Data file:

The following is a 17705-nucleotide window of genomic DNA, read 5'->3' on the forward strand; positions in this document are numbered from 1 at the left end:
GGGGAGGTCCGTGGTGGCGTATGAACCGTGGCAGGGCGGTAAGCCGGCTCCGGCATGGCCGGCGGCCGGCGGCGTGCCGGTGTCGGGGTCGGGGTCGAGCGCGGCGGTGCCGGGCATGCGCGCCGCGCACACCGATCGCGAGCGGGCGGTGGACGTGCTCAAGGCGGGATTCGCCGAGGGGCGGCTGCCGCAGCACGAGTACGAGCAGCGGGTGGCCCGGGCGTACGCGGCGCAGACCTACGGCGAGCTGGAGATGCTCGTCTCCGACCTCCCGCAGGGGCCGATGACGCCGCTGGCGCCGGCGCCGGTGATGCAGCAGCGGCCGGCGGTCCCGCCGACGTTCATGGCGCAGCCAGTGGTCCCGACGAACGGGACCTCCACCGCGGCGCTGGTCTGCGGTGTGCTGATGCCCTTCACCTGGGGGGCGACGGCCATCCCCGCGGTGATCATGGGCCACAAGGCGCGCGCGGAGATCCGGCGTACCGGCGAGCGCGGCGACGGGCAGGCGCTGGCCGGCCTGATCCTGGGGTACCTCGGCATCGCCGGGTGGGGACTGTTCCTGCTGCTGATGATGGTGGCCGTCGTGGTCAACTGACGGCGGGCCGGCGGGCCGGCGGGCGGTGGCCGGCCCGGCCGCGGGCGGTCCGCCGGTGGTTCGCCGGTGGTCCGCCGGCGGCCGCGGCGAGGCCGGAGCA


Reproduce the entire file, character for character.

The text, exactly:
The following is a 17705-nucleotide window of genomic DNA, read 5'->3' on the forward strand; positions in this document are numbered from 1 at the left end:
GGGGAGGTCCGTGGTGGCGTATGAACCGTGGCAGGGCGGTAAGCCGGCTCCGGCATGGCCGGCGGCCGGCGGCGTGCCGGTGTCGGGGTCGGGGTCGAGCGCGGCGGTGCCGGGCATGCGCGCCGCGCACACCGATCGCGAGCGGGCGGTGGACGTGCTCAAGGCGGGATTCGCCGAGGGGCGGCTGCCGCAGCACGAGTACGAGCAGCGGGTGGCCCGGGCGTACGCGGCGCAGACCTACGGCGAGCTGGAGATGCTCGTCTCCGACCTCCCGCAGGGGCCGATGACGCCGCTGGCGCCGGCGCCGGTGATGCAGCAGCGGCCGGCGGTCCCGCCGACGTTCATGGCGCAGCCAGTGGTCCCGACGAACGGGACCTCCACCGCGGCGCTGGTCTGCGGTGTGCTGATGCCCTTCACCTGGGGGGCGACGGCCATCCCCGCGGTGATCATGGGCCACAAGGCGCGCGCGGAGATCCGGCGTACCGGCGAGCGCGGCGACGGGCAGGCGCTGGCCGGCCTGATCCTGGGGTACCTCGGCATCGCCGGGTGGGGACTGTTCCTGCTGCTGATGATGGTGGCCGTCGTGGTCAACTGACGGCGGGCCGGCGGGCCGGCGGGCGGTGGCCGGCCCGGCCGCGGGCGGTCCGCCGGTGGTTCGCCGGTGGTCCGCCGGCGGCCGCGGCGAGGCCGGAGCA